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Should I see a myeloma specialist?

Men and women discussing myeloma

This page tells you about the guidelines that GPs in the UK have. The guidelines help them decide who needs to see a specialist if they have symptoms that could be due to myeloma and how soon. You can go straight to sections about

 

A quick guide to what's on this page

Guidelines for urgent referral

Myeloma is rare and the symptoms can be similar to other medical conditions. So it can be very difficult for GPs to decide who may have myeloma and who has something less serious. But there are particular symptoms that mean your GP should refer you to a specialist straight away. According to the National Institute for Health and Care Excellence (NICE) guidelines, you should see a haematologist straight away if your doctor suspects you could have myeloma, and you also have signs of kidney failure or symptoms that suggest the myeloma could be pressing on your spinal cord. If myeloma affects the bones of the spine and puts pressure on the spinal cord, it can cause

  • Loss of feeling or weakness in your legs
  • Worsening back pain
  • Difficulty in controlling your bladder or bowel

Guidelines for non urgent referral

If you have a combination of symptoms such as bone pain, tiredness (fatigue), being short of breath, bruising easily or bleeding, infections that keep coming back, weight loss and night sweats, your GP should fully examine you, take blood tests and possibly refer you on to a specialist.

If you are concerned that your GP is not taking your symptoms as seriously as you think they should, you could print this page and take it with you to an appointment.

 

CR PDF Icon You can view and print the quick guides for all the pages in the about myeloma section.

 

 

How common myeloma is

Myeloma is an uncommon type of cancer that develops from cells in the bone marrow called plasma cells.

 

About UK referral guidelines

The symptoms of myeloma are similar to some other medical conditions. So it can be very difficult for GPs to decide who may have a myeloma and who may have something much more minor that will go away on its own. With many symptoms, it is perfectly right that your GP should ask you to wait to see if they get better or respond to treatment such as antibiotics. If GPs referred everyone who came to see them to a specialist immediately, the system would get jammed and people needing urgent appointments wouldn't be able to get them.

The National Institute for Health and Care Excellence (NICE) has produced guidelines for GPs to help them decide which patients need to be seen urgently by a specialist. There are particular symptoms that mean your GP should refer you straight away.

While reading these guidelines, it is important to remember that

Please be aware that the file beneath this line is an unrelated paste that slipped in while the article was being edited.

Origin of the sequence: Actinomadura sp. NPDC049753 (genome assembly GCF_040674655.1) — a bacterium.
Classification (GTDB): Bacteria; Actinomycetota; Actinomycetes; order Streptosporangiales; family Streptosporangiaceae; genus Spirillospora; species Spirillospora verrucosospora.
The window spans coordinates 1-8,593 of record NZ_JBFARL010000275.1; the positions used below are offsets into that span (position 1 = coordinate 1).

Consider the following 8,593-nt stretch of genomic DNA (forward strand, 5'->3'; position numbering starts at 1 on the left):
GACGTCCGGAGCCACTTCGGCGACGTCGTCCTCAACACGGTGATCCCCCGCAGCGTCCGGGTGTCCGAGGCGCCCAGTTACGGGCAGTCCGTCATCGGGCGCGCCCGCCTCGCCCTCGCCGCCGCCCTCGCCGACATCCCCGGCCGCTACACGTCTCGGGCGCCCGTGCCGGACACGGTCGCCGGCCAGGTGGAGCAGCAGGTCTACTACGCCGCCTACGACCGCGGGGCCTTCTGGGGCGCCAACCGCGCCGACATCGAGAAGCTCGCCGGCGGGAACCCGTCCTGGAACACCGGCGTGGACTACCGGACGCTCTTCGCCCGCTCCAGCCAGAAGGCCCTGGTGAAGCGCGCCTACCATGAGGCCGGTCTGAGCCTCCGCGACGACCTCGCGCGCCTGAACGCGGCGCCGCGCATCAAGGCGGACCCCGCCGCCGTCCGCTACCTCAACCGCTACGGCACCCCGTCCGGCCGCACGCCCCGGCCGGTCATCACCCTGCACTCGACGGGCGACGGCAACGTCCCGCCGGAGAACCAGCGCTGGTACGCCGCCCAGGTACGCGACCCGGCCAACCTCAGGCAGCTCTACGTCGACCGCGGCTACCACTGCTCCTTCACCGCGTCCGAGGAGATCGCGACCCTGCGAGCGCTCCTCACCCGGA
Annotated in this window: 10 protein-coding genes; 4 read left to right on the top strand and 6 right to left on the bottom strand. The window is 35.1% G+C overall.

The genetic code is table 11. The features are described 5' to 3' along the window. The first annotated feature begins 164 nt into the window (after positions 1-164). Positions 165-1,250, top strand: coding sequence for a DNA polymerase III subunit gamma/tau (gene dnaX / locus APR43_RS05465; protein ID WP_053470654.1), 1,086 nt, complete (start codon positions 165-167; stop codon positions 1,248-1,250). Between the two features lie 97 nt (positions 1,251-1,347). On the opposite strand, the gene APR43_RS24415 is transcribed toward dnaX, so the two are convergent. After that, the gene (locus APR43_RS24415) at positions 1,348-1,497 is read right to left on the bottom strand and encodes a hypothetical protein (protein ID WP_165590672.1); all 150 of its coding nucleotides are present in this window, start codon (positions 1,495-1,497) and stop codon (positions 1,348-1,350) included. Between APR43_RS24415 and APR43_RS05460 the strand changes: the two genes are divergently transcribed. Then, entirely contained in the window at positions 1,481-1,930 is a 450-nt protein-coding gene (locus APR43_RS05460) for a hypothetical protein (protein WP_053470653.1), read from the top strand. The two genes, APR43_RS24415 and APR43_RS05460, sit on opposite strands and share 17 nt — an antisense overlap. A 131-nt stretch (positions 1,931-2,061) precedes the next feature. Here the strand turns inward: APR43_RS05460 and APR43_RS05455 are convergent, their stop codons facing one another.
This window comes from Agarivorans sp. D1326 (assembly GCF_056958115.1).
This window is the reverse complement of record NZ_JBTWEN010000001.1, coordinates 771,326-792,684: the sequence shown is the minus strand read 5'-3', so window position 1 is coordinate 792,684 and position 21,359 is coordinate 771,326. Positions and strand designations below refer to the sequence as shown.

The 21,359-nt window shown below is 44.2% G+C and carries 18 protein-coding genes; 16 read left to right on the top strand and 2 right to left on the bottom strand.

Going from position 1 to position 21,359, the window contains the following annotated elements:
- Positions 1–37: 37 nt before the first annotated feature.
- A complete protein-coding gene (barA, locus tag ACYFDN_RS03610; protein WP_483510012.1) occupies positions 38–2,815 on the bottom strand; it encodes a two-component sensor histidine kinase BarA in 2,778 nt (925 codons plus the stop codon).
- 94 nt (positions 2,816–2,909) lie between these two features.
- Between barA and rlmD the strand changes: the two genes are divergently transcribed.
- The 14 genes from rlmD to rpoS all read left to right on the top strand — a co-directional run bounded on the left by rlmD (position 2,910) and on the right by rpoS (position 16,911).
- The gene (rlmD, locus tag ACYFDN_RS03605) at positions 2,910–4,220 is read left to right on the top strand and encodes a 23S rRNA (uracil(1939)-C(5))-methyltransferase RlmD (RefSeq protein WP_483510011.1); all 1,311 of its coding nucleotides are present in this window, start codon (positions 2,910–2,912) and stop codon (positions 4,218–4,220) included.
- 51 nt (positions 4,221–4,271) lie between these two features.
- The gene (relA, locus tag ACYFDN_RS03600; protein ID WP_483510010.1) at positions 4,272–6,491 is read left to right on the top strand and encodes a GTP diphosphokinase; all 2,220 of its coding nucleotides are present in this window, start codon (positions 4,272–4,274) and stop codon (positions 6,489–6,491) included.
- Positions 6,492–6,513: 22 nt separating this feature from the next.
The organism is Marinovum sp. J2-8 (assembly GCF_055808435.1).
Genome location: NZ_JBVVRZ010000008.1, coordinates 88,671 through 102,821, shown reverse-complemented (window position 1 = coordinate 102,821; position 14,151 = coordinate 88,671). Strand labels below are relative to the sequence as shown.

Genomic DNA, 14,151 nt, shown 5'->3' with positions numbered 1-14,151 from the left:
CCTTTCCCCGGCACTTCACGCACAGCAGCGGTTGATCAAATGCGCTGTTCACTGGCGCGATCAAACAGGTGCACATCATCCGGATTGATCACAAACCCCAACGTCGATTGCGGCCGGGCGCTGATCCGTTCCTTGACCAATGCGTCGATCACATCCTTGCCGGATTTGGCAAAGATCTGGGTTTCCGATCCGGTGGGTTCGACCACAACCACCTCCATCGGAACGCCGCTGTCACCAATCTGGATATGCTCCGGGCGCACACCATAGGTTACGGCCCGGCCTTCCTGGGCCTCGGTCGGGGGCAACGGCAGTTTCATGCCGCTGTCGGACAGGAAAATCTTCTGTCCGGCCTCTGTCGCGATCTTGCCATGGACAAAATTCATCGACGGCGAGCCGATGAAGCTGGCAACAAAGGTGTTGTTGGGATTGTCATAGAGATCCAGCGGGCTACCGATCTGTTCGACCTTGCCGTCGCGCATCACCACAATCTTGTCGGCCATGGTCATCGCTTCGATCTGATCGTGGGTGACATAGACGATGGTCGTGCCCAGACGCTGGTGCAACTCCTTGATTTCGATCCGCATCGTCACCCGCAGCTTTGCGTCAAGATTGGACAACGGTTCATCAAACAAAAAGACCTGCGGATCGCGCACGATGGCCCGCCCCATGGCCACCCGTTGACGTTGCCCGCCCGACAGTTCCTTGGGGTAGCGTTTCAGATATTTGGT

• Nearly everyone diagnosed with myeloma is over 50
  • Fewer than 2 in every 100 people diagnosed (2%) are under 40
  • The most common symptom is bone pain, which may affect more than 7 out of 10 people (70%) with myeloma
  • Other common symptoms are fractures, kidney problems and symptoms from a low red blood cell count (anaemia) such as tiredness and breathlessness
  • Myeloma is rare – on average, a GP will only see about 2 cases during their career
 

Guidelines for urgent referral

According to the National Institute for Health and Care Excellence (NICE) guidelines, you should ideally get an appointment within 2 weeks for an urgent referral. You should be seen straight away by a haematologist if your doctor suspects you could have myeloma, and you also have

  • Signs of kidney failure
  • Symptoms that suggest the myeloma could be pressing on your spinal cord (spinal cord compression)

If myeloma affects the bones of the spine and puts pressure on the spinal cord, it can cause

  • Loss of feeling or weakness in your legs
  • Worsening back pain
  • Difficulty in controlling your bladder or bowel
 

Guidelines for non urgent referral

If you have a combination of the following symptoms, the guidelines say your GP should fully examine you, take blood tests and possibly refer you on to a specialist. The blood tests should at least include a blood cell count and examination of the blood cells on a slide (this is called a film). Whether to refer you, and how soon, will depend on the combination of symptoms you have, how much they affect you, and on your test results. The list of symptoms includes

  • Bone pain
  • Fatigue (tiredness)
  • Being short of breath
  • Bruising easily or bleeding
  • Infections that keep coming back
  • Weight loss
  • Night sweats

It is important to bear in mind that some of these symptoms can be caused by other less serious medical conditions and do not always mean that you have myeloma. The doctor's experience helps them to work out who may be showing signs of a serious illness and who is more likely to have something more minor that will go away on its own.

 

Who should have more tests

The guidelines suggest that you have particular blood tests for specific symptoms such as

  • Tiredness for no reason that doesn't go away or get better
  • Bruising or bleeding for no reason
  • Bone pain that doesn't go away

If the tests don't show anything the first time round, your GP may repeat them if the symptoms don't improve. We haven't specified the particular blood tests here because they vary between symptoms. You can talk to your GP about what the guidelines recommend in your case.

 

If you are worried

If you are worried that your GP is not taking your symptoms as seriously as you think they should, you could print this page and take it along to an appointment. Ask your GP to talk it through with you and then you may be able to decide together whether you need to see a specialist and if so, how soon.

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Updated: 21 November 2013